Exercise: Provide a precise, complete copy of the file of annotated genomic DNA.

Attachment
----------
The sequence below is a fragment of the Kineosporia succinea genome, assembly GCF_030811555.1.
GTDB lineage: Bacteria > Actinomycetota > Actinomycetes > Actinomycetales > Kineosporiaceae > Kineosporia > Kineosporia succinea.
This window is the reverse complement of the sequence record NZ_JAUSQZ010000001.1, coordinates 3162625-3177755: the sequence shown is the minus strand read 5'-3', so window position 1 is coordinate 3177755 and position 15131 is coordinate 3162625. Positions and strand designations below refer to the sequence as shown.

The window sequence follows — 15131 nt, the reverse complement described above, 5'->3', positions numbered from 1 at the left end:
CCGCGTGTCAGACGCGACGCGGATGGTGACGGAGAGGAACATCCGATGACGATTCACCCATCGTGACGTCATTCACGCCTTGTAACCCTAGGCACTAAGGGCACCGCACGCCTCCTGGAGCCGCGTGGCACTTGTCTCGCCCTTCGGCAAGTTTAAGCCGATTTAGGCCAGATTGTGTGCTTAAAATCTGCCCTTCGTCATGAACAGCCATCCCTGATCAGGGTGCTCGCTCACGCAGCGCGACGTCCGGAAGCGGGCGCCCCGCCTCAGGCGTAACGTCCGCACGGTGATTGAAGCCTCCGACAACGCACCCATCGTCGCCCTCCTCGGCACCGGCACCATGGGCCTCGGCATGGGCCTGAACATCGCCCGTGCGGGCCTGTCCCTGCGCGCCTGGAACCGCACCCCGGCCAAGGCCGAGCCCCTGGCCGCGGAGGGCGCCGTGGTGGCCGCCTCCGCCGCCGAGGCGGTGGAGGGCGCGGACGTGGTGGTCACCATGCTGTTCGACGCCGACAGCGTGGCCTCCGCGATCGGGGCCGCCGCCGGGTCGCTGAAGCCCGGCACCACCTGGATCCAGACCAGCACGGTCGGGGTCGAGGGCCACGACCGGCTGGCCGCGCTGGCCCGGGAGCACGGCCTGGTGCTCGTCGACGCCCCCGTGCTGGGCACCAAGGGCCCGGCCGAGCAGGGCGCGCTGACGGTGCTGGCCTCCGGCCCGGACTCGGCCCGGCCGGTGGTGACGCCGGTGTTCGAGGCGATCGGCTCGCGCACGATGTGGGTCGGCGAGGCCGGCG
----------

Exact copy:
The sequence below is a fragment of the Kineosporia succinea genome, assembly GCF_030811555.1.
GTDB lineage: Bacteria > Actinomycetota > Actinomycetes > Actinomycetales > Kineosporiaceae > Kineosporia > Kineosporia succinea.
This window is the reverse complement of the sequence record NZ_JAUSQZ010000001.1, coordinates 3162625-3177755: the sequence shown is the minus strand read 5'-3', so window position 1 is coordinate 3177755 and position 15131 is coordinate 3162625. Positions and strand designations below refer to the sequence as shown.

The window sequence follows — 15131 nt, the reverse complement described above, 5'->3', positions numbered from 1 at the left end:
CCGCGTGTCAGACGCGACGCGGATGGTGACGGAGAGGAACATCCGATGACGATTCACCCATCGTGACGTCATTCACGCCTTGTAACCCTAGGCACTAAGGGCACCGCACGCCTCCTGGAGCCGCGTGGCACTTGTCTCGCCCTTCGGCAAGTTTAAGCCGATTTAGGCCAGATTGTGTGCTTAAAATCTGCCCTTCGTCATGAACAGCCATCCCTGATCAGGGTGCTCGCTCACGCAGCGCGACGTCCGGAAGCGGGCGCCCCGCCTCAGGCGTAACGTCCGCACGGTGATTGAAGCCTCCGACAACGCACCCATCGTCGCCCTCCTCGGCACCGGCACCATGGGCCTCGGCATGGGCCTGAACATCGCCCGTGCGGGCCTGTCCCTGCGCGCCTGGAACCGCACCCCGGCCAAGGCCGAGCCCCTGGCCGCGGAGGGCGCCGTGGTGGCCGCCTCCGCCGCCGAGGCGGTGGAGGGCGCGGACGTGGTGGTCACCATGCTGTTCGACGCCGACAGCGTGGCCTCCGCGATCGGGGCCGCCGCCGGGTCGCTGAAGCCCGGCACCACCTGGATCCAGACCAGCACGGTCGGGGTCGAGGGCCACGACCGGCTGGCCGCGCTGGCCCGGGAGCACGGCCTGGTGCTCGTCGACGCCCCCGTGCTGGGCACCAAGGGCCCGGCCGAGCAGGGCGCGCTGACGGTGCTGGCCTCCGGCCCGGACTCGGCCCGGCCGGTGGTGACGCCGGTGTTCGAGGCGATCGGCTCGCGCACGATGTGGGTCGGCGAGGCCGGCG